As much as I like "The Supersonic Storybook", there's a certain technicality that was lost from "Americruiser", almost to where I kind of feel that "Americruiser" and "The Supersonic Storybook" should be reversed in the order that they were made/ put out, where "Americruiser" sounded like the more logical, pure successor to "Saturation" with it's gloss and commercial intentions. Even though I loved Blackie's style, he often gravitated towards something mid-tempo or something slower, and Quast bashing the drums ahead of the beat gives an urgency to even the slowest of the rockers on this record. The slower songs on "Exit The Dragon" sometimes sounded a bit too sluggish--like they should have been played at a slightly faster tempo. But that being said, Blackie's looseness, swing and laid back style (more like a Charlie Watts than a Bonham) are a bit missed on some of the slower tracks on this record. Mike Hodgkiss' bass lines always suit the song and move it along without adhering to the root note too much (Ed always came up with some pretty good basslines, i've thought...and when he moved to guitar, live, some of Urge's hired bassists just didn't quite get it).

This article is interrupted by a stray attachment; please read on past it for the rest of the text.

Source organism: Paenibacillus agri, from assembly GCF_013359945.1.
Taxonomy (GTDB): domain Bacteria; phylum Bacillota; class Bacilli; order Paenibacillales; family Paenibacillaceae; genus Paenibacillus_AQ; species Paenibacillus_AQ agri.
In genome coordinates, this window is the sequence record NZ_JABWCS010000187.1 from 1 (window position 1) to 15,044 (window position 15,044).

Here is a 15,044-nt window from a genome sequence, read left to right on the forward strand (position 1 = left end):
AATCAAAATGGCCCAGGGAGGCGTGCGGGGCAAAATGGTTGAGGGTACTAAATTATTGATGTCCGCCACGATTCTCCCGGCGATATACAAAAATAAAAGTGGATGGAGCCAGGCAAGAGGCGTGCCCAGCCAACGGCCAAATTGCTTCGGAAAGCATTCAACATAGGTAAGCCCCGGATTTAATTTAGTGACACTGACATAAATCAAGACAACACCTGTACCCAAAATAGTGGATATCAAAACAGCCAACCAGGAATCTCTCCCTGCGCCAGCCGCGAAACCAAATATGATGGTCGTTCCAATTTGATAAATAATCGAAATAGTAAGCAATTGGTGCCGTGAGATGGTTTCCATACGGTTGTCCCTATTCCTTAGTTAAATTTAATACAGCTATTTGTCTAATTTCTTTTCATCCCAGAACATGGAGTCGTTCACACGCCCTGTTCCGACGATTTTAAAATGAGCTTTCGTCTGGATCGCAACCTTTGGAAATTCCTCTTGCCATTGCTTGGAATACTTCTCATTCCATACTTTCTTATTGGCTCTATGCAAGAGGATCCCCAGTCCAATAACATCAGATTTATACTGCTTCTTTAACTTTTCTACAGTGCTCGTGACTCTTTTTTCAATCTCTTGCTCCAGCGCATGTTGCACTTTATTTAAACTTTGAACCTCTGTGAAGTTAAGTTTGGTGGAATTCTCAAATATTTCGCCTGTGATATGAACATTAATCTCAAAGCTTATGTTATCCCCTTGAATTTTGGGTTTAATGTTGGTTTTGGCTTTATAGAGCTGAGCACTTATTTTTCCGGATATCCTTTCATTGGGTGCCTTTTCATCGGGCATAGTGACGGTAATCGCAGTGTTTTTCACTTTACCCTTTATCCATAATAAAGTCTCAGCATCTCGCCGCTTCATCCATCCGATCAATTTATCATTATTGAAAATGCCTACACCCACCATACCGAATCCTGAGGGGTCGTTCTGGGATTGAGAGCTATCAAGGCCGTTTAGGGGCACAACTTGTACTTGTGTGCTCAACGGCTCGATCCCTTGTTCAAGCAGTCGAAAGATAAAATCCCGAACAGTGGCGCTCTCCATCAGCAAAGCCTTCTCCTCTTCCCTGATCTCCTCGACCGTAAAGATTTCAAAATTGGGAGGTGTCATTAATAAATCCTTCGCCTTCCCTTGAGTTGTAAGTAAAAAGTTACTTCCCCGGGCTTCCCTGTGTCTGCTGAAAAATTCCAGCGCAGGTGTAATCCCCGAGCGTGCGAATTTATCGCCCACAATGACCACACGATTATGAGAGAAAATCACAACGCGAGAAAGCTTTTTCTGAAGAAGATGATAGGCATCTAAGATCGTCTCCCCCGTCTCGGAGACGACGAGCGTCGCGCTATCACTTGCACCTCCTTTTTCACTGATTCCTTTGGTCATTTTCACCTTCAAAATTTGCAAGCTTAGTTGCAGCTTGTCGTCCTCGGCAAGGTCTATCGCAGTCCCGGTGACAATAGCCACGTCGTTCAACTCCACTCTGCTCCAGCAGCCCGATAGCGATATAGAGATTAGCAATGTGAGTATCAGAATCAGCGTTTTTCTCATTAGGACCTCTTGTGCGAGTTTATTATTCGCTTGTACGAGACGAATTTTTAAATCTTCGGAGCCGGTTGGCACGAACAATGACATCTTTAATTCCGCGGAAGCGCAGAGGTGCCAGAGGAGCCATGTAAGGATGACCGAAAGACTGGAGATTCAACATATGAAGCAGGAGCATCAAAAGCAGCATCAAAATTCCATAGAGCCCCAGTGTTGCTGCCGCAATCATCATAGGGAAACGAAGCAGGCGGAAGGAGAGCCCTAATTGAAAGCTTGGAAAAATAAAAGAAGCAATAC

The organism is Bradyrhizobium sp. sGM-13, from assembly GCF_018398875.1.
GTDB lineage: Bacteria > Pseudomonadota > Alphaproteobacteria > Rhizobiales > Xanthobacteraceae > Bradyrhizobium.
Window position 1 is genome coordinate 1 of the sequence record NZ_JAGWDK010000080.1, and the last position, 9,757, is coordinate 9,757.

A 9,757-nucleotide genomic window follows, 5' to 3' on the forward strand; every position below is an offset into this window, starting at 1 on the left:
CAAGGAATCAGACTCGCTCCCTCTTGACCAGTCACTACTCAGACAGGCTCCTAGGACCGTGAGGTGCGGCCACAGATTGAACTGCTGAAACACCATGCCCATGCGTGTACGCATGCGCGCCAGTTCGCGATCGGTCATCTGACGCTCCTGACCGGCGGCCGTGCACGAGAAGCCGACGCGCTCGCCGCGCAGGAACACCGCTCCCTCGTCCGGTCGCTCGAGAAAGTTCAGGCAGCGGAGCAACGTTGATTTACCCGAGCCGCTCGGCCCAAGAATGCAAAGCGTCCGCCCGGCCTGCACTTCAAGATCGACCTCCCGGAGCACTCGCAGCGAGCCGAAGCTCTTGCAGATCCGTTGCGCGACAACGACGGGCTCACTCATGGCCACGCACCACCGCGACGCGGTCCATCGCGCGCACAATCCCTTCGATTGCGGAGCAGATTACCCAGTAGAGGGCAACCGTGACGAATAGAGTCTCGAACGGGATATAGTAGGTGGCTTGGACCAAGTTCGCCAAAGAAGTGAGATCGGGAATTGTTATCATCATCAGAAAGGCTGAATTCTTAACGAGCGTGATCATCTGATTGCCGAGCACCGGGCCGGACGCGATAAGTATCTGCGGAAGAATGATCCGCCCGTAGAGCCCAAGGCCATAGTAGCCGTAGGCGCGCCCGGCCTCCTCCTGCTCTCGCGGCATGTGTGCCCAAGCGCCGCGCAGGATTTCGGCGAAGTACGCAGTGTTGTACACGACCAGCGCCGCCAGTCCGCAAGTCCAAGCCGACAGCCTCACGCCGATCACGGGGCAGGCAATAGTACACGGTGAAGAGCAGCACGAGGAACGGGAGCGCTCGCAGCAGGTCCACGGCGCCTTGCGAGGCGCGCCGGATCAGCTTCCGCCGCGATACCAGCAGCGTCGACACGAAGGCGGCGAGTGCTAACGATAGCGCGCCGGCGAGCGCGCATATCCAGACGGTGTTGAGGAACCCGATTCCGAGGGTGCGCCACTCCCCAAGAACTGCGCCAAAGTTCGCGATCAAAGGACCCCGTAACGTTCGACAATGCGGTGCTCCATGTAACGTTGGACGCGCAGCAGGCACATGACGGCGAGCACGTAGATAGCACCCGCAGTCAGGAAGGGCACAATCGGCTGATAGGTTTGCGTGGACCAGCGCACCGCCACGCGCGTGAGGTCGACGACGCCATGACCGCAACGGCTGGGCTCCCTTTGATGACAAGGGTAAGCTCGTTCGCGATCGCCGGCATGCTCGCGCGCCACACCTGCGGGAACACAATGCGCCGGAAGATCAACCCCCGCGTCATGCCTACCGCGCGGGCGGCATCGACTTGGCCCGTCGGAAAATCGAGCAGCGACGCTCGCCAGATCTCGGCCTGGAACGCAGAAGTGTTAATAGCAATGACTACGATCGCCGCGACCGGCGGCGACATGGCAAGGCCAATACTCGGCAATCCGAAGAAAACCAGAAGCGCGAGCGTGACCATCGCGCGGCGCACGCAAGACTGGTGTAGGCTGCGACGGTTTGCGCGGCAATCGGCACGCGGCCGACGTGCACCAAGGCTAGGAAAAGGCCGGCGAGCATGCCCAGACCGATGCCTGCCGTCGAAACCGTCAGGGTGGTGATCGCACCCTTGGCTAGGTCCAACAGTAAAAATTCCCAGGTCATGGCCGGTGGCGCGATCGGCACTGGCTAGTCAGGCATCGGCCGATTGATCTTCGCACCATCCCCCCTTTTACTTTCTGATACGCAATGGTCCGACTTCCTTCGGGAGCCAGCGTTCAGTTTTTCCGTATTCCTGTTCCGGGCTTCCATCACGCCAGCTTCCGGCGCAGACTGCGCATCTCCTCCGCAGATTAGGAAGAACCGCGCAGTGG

"Rock & Roll Submarine" kind of reminds me alot of either a more streamlined "The Supersonic Storybook" (sans the muddy mix and better structured songs and stronger songwriting) or a completed, fully realized "Stull". "Stull", pound for pound, may be my favorite Urge release, but since it's so short, it's easy to like, but somewhat hard to love since a half album's worth of material is easier to pull off than a full album--they seemed to carry over the rawness of "The Supersonic Storybook", but with improved songwriting skills that make current songs like "Niteliner" (Stooges' influenced, for sure--listen to this right next to "Penetration"!) sound like they should be sitting right next to "Now That's The Barclords" or "What Is This Generation Coming To?". It's like the band now knows how to self produce itself without having a Butch Vig or Butcher Bros to tell them what to do (if there's one thing that Urge always had, it was top notch guys to work on their records). So they're no dummies, they've obviously learned a thing or two about the mechanics of the "boring" things that go into making great records, and how to minimize time and maximize results with a minimum of wasting time (they likely didn't have much of a budget to work on this record, seeing as that it's self released).